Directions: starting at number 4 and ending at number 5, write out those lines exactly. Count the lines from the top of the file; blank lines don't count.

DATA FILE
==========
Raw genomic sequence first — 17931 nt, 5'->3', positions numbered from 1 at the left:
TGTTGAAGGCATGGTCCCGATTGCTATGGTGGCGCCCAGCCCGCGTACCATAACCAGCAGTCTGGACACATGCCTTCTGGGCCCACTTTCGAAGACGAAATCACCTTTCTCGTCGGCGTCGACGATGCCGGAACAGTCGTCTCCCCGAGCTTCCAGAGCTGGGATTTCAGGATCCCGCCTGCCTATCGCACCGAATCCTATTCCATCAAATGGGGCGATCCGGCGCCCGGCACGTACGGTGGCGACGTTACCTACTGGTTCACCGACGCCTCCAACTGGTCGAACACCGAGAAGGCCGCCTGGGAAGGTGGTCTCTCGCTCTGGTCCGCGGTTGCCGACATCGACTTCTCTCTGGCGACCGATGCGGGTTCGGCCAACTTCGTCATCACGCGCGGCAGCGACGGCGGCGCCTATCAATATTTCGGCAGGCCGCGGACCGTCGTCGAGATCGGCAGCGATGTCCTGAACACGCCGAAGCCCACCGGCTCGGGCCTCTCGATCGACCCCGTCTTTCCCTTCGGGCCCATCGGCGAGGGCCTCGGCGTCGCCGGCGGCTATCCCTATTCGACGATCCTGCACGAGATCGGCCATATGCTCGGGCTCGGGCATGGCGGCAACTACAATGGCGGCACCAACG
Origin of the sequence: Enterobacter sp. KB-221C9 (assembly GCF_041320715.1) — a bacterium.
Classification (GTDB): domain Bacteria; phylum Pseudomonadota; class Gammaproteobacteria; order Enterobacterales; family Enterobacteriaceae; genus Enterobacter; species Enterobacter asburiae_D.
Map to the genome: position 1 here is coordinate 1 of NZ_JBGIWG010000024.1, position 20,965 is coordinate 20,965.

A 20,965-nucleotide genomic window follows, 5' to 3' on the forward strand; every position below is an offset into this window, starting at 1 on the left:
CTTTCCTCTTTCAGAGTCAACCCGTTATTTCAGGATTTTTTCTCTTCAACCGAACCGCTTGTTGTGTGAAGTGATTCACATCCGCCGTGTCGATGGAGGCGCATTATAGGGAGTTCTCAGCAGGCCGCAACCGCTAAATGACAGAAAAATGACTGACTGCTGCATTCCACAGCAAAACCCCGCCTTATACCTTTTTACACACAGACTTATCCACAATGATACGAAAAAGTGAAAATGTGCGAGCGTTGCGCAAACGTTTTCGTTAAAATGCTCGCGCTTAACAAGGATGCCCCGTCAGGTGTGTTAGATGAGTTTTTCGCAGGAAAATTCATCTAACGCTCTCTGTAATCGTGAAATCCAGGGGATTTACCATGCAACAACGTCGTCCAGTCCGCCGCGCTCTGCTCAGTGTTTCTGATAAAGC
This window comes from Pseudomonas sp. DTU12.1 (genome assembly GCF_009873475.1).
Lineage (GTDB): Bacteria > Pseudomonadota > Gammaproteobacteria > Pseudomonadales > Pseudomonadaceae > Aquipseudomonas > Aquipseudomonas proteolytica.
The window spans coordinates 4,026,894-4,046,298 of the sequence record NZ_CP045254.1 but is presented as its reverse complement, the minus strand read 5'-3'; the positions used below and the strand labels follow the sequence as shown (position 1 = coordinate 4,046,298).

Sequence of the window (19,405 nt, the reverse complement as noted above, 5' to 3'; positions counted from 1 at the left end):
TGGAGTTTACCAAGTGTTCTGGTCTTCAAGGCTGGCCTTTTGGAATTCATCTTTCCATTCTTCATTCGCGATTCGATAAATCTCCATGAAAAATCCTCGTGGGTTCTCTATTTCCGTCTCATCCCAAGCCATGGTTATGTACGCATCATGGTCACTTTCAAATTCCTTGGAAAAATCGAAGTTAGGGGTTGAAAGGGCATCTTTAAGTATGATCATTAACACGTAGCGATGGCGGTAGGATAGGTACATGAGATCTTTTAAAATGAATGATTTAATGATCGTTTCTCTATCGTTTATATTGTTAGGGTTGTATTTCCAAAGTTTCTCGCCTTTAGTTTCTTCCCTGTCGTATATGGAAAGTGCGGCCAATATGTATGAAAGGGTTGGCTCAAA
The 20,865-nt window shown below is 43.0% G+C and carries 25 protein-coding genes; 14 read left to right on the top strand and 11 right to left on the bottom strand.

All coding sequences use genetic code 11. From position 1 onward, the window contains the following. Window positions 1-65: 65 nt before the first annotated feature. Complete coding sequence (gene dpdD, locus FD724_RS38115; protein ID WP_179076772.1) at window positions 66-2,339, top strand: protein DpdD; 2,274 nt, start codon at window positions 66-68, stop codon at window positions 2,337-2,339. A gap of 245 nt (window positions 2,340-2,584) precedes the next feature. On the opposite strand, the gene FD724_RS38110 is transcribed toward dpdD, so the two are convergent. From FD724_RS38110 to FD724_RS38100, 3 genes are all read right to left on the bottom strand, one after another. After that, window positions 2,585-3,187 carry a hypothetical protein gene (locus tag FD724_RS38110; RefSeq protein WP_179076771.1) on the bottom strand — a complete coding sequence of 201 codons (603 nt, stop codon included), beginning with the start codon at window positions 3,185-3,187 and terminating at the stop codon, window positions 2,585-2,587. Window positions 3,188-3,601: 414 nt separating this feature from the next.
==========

Classification (GTDB): domain Bacteria; phylum Pseudomonadota; class Gammaproteobacteria; order Enterobacterales; family Enterobacteriaceae; genus Enterobacter; species Enterobacter asburiae_D.
Map to the genome: position 1 here is coordinate 1 of NZ_JBGIWG010000024.1, position 20,965 is coordinate 20,965.